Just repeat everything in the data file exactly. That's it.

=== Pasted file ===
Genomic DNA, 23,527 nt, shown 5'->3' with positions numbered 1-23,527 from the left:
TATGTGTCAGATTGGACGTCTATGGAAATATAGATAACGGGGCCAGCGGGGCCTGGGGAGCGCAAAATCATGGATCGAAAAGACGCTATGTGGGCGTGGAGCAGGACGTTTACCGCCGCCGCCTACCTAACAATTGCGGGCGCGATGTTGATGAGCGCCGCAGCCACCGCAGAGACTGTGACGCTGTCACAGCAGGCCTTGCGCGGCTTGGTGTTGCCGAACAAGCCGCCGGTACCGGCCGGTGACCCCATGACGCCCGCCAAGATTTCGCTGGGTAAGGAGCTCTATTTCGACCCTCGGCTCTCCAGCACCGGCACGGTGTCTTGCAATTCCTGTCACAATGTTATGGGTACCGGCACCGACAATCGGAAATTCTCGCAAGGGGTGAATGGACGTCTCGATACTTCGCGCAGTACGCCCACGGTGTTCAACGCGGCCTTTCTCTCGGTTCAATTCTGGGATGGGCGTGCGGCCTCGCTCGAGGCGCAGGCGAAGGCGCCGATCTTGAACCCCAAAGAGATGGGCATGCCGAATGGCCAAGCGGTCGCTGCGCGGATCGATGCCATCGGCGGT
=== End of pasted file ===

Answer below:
Genomic DNA, 23,527 nt, shown 5'->3' with positions numbered 1-23,527 from the left:
TATGTGTCAGATTGGACGTCTATGGAAATATAGATAACGGGGCCAGCGGGGCCTGGGGAGCGCAAAATCATGGATCGAAAAGACGCTATGTGGGCGTGGAGCAGGACGTTTACCGCCGCCGCCTACCTAACAATTGCGGGCGCGATGTTGATGAGCGCCGCAGCCACCGCAGAGACTGTGACGCTGTCACAGCAGGCCTTGCGCGGCTTGGTGTTGCCGAACAAGCCGCCGGTACCGGCCGGTGACCCCATGACGCCCGCCAAGATTTCGCTGGGTAAGGAGCTCTATTTCGACCCTCGGCTCTCCAGCACCGGCACGGTGTCTTGCAATTCCTGTCACAATGTTATGGGTACCGGCACCGACAATCGGAAATTCTCGCAAGGGGTGAATGGACGTCTCGATACTTCGCGCAGTACGCCCACGGTGTTCAACGCGGCCTTTCTCTCGGTTCAATTCTGGGATGGGCGTGCGGCCTCGCTCGAGGCGCAGGCGAAGGCGCCGATCTTGAACCCCAAAGAGATGGGCATGCCGAATGGCCAAGCGGTCGCTGCGCGGATCGATGCCATCGGCGGT